Introduction Of Toluene

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Introduction Of Toluene

Post  pipi72009 on Fri Jul 15, 2011 3:17 pm

Toluene, formerly known as toluol, is a clear, water-insoluble liquid with the typical smell of paint thinners. Chemically it is a mono-substituted benzene derivative, i.e. one in which a single hydrogen atom from the benzene molecule has been replaced by a univalent group, in this case CH3.
Toluene reacts as a normal aromatic hydrocarbon towards electrophilic aromatic substitution. The methyl group makes it around 25 times more reactive than benzene in such reactions. It undergoes smooth sulfonation to give p-toluenesulfonic acid, and chlorination by Cl2 in the presence of FeCl3 to give ortho and para isomers of chlorotoluene. It undergoes nitration to give ortho and para nitrotoluene isomers, but if heated it can give dinitrotoluene and ultimately the explosive trinitrotoluene . With other reagents the methyl side chain in toluene may react, undergoing oxidation. Reaction with basify potassium permanganate and diluted acid or potassium permanganate with concentrated sulfuric acid, leads to benzoic acid, whereas reaction with chromyl chloride leads to benzaldehyde. Halogenation can be performed under free radical conditions. For example, N-bromosuccinimide heated with toluene in the presence of AIBN leads to benzyl bromide. Toluene can also be treated with elemental bromine in the presence of UV light to yield benzyl bromide.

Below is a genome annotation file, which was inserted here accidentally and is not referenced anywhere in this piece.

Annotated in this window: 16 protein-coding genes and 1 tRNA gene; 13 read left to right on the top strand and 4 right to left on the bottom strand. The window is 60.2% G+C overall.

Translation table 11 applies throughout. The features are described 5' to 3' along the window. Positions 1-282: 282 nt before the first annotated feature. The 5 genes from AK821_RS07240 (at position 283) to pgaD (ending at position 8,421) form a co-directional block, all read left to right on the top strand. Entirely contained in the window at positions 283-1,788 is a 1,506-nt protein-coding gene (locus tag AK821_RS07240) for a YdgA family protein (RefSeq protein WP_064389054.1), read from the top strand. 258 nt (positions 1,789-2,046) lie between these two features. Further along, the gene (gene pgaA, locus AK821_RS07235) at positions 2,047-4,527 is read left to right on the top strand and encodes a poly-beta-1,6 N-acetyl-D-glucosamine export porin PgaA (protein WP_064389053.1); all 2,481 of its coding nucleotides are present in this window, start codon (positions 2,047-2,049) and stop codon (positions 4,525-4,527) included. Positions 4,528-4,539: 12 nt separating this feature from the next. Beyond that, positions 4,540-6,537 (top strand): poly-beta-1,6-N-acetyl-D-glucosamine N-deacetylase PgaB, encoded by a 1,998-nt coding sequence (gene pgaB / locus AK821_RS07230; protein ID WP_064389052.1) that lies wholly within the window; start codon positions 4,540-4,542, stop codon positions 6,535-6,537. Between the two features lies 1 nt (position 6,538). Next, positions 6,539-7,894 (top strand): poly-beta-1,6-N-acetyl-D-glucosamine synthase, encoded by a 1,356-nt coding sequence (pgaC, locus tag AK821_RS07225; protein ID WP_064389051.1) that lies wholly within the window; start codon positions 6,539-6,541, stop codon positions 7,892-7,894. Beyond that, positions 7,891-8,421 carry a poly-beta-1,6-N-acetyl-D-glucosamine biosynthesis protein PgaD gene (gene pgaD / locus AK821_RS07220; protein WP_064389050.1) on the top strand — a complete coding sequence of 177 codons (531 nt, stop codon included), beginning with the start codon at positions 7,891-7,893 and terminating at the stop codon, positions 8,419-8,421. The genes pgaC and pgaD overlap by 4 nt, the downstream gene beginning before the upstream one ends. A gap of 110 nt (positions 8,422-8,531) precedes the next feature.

Catalytic hydrogenation of toluene to methylcyclohexane requires a high pressure of hydrogen to go to completion, because of the stability of the aromatic system. pKa is approximately 45.
Toluene occurs naturally at low levels in crude oil and is usually produced in the processes of making gasoline via a catalytic reformer, in an ethylene cracker or making coke from coal. Final separation takes place in a BTX plant.
Toluene is a common solvent, able to dissolve paints, paint thinners, silicone sealants, many chemical reactants, rubber, printing ink, adhesives, lacquers, leather tanners, and disinfectants. It can also be used as a fullerene indicator, and is a raw material for toluene diisocyanate and TNT. In addition, it is used as a solvent to create a solution of carbon nanotubes. It is also used as a cement for fine polystyrene kits as it can be applied very precisely by brush and contains none of the bulk of an adhesive.
Industrial uses of toluene include dealkylation to benzene, and the disproportionation to a mixture of benzene and xylene in the BTX process. When oxidized it yields benzaldehyde and benzoic acid, two important intermediates in chemistry. It is also used as a carbon source for making Multi-Wall Carbon Nanotubes. Toluene can be used to break open red blood cells in order to extract hemoglobin in biochemistry experiments.

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Re: Introduction Of Toluene

Post  shagydeep on Mon Feb 25, 2013 4:42 pm

Hello,
Thanks for describing in such nice way...

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